Scientists Behaving Badly: Insights from the Fraud Triangle

Blog No. 2011-02 (July 27, 2011)

Key Insight: Occasionally, journal editors are confronted with evidence that authors have engaged in unethical behaviors such as plagiarism, multiple submissions or fabricating data. What causes scientists to behave badly? I argue that the fraud triangle can provide useful insights into the pressures that lead scholars to engage in research fraud.

From: xxxTo: Lorraine EdenSent: Mon 2/22/2010Subject: ethical questionHi Lorraine, I have an important ethical question to ask you: I have received the same article from two different journals to review. One journal wants me to send them a regular referee form evaluating the quality of the article and the other wants me to write a commentary on the piece. Should I inform the editors that the manuscript has been submitted to two journals simultaneously? Thanks, xxx

—–Original Message—–

From: Lorraine Eden

Sent: Mon 2/22/2010

To: xxx

Subject: Re: ethical question

Dear xxx, I would inform the editors of both journals, attach the other paper, and not do either review. I’ll send you tomorrow my editorial on journal ethics. Lorraine

—–Original Message—–

From: xxx

Sent: Tues 2/23/2010

To: Eden, Lorraine

Subject: Re: ethical question

Lorraine, Thanks for the editorial on the ethics of scientific writing. I found it very useful myself, especially the section on redundancy (self-plagiarism). I was not aware that it would be an issue! Below you will find the reaction of one of the editors. Rather disappointing I think. I would have sent the author a rejection.  Best, xxx

—–Original Message—–

From: xxx

Sent: Tues 2/23/21010

To: EDITOR

Subject: FW: request to review…

Dear EDITOR, Thank you for your kind invitation to write a commentary on paper[ ……] for your journal. I was very surprised when I got your email yesterday as I had just finished reviewing the SAME article for another journal. I asked a couple of senior scholars on the usual procedure for this kind of problem, and they advised me to let you and the other editor know the article had been simultaneously submitted to two venues. I am curious to know how this will play out, so please keep me abreast of the journal’s decision regarding this article.  Sincerely, xxx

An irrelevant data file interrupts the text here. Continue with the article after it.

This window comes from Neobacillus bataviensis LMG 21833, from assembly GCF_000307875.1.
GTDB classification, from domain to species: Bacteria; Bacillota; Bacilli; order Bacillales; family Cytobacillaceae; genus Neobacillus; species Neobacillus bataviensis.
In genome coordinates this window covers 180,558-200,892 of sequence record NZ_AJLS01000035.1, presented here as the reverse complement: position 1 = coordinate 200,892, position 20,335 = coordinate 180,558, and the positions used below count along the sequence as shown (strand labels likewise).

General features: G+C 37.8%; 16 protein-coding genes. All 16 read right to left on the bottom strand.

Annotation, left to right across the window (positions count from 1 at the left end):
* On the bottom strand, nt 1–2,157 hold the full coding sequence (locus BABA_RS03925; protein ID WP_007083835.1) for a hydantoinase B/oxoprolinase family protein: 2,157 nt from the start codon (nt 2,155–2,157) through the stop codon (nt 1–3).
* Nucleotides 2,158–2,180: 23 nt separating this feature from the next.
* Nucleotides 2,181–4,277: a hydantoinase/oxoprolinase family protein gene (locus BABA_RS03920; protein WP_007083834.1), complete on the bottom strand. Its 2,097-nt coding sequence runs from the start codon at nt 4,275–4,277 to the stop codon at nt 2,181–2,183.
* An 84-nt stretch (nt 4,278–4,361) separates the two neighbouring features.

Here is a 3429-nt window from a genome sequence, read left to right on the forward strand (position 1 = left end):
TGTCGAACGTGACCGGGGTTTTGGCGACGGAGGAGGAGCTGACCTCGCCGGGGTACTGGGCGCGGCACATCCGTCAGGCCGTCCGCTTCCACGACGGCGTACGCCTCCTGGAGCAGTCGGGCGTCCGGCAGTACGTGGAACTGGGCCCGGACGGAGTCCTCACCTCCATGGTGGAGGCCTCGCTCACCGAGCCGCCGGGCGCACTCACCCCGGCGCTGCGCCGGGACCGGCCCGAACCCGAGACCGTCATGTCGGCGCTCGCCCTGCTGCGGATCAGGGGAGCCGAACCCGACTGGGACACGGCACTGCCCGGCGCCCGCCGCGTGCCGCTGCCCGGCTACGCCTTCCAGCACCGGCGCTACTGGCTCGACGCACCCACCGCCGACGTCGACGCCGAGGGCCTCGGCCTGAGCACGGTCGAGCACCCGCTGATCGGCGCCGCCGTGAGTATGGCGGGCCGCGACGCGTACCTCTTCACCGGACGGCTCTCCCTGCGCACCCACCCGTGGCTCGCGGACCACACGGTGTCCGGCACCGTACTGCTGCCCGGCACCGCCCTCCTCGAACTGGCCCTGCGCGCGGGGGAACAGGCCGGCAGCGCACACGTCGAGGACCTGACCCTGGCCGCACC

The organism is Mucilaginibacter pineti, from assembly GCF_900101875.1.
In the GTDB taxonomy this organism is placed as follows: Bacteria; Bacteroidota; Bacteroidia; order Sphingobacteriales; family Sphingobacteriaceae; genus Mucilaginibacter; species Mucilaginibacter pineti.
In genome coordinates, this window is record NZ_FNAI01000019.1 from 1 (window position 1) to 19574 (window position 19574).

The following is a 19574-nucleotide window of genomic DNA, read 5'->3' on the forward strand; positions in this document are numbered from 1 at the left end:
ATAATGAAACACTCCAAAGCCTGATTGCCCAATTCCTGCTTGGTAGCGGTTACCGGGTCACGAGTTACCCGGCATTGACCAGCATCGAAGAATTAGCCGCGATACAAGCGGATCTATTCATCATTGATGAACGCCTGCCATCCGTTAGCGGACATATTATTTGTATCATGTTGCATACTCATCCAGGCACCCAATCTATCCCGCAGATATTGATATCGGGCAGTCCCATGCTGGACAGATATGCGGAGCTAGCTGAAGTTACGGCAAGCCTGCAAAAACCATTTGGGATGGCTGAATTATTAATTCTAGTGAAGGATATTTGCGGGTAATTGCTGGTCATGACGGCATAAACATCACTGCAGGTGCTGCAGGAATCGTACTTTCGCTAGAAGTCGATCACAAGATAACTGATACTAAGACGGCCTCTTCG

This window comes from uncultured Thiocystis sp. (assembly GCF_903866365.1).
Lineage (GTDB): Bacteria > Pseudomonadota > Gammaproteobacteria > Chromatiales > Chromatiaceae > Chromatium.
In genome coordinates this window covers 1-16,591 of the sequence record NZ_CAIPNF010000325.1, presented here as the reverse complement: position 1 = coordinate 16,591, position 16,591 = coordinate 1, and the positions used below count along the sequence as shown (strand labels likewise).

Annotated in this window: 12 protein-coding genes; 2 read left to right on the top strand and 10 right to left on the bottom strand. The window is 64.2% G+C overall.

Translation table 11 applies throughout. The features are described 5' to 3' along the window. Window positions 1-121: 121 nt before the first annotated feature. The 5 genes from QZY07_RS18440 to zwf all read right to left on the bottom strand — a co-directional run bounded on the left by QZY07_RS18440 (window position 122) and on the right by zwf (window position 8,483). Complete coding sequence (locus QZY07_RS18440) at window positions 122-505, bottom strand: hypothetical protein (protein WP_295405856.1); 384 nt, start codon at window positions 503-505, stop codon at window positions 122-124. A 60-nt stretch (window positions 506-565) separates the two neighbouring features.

—–Original Message—–

From: EDITOR

Sent: Tues 2/23/2010

To: xxx

Subject: RE: request to review…

Dear xxx, Thank you so much for this message. This is not acceptable at our journal. I am going to contact the author and I will let you know. As far as I know, the author is currently revising the paper for our journal based on suggestions of two reviewers. If he/she withdraws the submission of the paper from the other journal it would not be a problem here. Sincerely, EDITOR

 

I think that most if not all AOM members would see the email exchange above (which actually happened; I made minor revisions to the emails) as unethical behavior by the author. Sending the same or substantially the same paper for review at and possible publication in two different journals is unacceptable behavior at most social science journals.  At least one of the journals was unaware that this was happening, based on one editor’s response, and probably both were unaware. Why would an author engage in this activity? I argue that insights from the fraud triangle can help explain why and when scientists are likely to behave badly.

Fraudulent behavior involves “intentional deception, lying, deceitful pretenses, cunning, willing misrepresentation of material fact, and deliberate trickery intended to gain an unfair and dishonest advantage” (Chui 2010: 8).  Fraud involves deliberate intent – lying – either by (1) concealing relevant facts that the individual is under an obligation to disclose or by (2) distorting relevant facts. Building on this definition, I define research fraud as a deliberate intent by an author to conceal or to distort facts relevant to the research process, all the way from the original research idea through to publication.

Cressey (1953) argued the individuals are more likely to commit fraud when three conditions or pressures occur: opportunity, incentive and rationalization. “[I]nformation asymmetries, uncertainty, or ambiguity combined with absent or lax monitoring and enforcement mechanisms” create opportunity for fraud (Stuebs and Wilkinson 2010: 27).  The individual must also have an incentive (financial, social or otherwise) to commit fraud. Third, the individual must rationalize the act as consistent with his or her code of ethics. Either the individual see the action as compliant (fitting within existing norms or rules) or strategically noncompliant (modifying or stretching the interpretation of the rules or norms so they encompass the action). There is a large literature providing empirical support to the fraud triangle at both the individual and organizational levels (e.g., Hogan, Rezaee, Riley & Velury 2008).